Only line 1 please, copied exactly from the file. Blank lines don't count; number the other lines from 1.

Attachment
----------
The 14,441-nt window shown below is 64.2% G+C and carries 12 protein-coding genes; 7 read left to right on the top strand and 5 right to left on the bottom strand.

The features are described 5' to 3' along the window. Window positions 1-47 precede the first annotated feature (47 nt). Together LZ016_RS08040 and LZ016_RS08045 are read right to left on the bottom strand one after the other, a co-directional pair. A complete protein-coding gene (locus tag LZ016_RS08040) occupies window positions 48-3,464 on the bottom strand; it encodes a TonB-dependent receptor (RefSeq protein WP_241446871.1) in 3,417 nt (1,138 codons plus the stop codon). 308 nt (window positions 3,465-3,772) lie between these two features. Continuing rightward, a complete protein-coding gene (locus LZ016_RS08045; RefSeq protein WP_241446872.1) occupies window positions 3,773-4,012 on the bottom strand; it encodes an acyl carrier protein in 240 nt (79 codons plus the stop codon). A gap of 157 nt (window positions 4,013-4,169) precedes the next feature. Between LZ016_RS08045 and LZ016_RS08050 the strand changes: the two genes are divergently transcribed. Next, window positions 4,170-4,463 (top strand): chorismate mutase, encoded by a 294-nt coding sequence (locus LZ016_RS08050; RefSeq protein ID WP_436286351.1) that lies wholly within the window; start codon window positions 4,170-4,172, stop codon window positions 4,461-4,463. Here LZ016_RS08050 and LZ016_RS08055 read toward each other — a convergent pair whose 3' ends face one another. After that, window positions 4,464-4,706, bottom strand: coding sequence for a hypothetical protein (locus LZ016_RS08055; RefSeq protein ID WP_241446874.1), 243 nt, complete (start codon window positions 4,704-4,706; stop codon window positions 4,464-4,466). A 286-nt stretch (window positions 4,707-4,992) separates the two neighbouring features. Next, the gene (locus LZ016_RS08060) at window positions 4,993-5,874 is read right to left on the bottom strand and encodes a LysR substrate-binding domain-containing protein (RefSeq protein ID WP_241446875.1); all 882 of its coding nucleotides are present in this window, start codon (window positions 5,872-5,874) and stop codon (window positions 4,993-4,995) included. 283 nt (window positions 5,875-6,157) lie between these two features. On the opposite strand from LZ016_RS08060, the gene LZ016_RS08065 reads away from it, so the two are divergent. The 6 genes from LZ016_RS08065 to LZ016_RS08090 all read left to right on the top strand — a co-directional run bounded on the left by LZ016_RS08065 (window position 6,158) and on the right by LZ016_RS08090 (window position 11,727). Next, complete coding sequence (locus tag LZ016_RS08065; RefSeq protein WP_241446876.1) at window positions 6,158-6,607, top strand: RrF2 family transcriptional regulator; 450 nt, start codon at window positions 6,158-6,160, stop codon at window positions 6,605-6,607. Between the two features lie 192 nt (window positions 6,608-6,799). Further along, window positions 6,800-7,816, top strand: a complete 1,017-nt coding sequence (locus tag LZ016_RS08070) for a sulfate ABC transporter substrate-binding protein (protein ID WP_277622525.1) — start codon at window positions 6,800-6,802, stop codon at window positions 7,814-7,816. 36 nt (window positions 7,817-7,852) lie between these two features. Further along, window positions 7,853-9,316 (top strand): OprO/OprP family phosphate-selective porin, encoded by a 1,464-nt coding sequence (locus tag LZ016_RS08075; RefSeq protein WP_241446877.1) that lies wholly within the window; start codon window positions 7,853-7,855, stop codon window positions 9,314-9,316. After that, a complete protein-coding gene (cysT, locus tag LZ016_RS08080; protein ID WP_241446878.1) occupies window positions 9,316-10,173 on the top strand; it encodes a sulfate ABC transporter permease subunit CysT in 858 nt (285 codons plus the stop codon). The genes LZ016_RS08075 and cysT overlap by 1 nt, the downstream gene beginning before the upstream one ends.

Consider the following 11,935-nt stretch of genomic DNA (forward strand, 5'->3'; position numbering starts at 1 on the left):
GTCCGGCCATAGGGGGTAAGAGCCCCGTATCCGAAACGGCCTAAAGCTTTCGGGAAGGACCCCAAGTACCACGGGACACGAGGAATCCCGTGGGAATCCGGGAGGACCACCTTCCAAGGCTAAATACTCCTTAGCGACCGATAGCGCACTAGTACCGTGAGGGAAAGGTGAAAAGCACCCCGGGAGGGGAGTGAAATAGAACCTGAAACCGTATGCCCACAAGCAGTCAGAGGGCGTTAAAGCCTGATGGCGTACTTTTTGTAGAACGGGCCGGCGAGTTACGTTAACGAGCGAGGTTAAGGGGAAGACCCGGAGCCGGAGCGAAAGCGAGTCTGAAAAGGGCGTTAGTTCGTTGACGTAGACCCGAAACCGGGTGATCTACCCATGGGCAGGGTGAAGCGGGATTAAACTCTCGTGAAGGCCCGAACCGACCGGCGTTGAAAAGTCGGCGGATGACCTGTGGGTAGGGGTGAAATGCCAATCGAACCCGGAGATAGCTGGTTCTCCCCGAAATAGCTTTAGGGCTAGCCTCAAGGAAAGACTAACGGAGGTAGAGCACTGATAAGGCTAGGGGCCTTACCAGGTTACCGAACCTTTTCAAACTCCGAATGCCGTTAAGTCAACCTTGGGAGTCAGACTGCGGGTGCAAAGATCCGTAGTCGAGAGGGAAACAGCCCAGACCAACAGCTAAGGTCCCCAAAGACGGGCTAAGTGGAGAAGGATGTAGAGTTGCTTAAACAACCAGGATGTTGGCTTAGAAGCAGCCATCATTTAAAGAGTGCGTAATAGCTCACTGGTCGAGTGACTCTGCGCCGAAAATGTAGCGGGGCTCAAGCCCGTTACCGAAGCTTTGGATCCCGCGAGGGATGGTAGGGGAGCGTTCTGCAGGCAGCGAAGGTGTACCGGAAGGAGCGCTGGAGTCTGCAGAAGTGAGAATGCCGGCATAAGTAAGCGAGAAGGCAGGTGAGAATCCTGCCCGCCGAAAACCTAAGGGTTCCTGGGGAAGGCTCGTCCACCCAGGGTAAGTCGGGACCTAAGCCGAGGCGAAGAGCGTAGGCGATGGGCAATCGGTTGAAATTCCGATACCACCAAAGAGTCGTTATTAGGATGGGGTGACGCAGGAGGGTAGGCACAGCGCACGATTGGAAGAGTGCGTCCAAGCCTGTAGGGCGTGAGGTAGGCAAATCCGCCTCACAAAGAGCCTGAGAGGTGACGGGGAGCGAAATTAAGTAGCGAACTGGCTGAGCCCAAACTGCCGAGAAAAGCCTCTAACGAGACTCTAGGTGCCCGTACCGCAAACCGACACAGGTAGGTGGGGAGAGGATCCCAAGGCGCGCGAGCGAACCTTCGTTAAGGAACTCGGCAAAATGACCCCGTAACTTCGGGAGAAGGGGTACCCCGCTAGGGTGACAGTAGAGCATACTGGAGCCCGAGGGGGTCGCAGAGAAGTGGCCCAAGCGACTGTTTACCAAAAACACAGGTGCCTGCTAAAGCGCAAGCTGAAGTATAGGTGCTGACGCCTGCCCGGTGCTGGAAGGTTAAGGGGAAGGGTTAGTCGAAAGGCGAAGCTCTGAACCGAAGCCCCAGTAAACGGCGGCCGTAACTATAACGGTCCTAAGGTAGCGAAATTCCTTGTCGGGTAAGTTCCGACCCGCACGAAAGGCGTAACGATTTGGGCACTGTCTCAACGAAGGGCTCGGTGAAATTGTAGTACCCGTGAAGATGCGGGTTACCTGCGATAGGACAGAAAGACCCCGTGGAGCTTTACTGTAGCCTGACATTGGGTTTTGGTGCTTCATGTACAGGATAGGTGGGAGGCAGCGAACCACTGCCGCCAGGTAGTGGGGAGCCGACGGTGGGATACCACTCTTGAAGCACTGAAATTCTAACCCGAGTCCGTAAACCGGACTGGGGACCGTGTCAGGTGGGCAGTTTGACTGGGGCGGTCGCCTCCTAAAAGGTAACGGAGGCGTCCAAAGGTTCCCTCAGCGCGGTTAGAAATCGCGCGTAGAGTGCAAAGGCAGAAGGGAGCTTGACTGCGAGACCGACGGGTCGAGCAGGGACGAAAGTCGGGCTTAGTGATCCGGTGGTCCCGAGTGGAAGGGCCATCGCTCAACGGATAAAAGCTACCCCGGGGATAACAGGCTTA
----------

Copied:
The 14,441-nt window shown below is 64.2% G+C and carries 12 protein-coding genes; 7 read left to right on the top strand and 5 right to left on the bottom strand.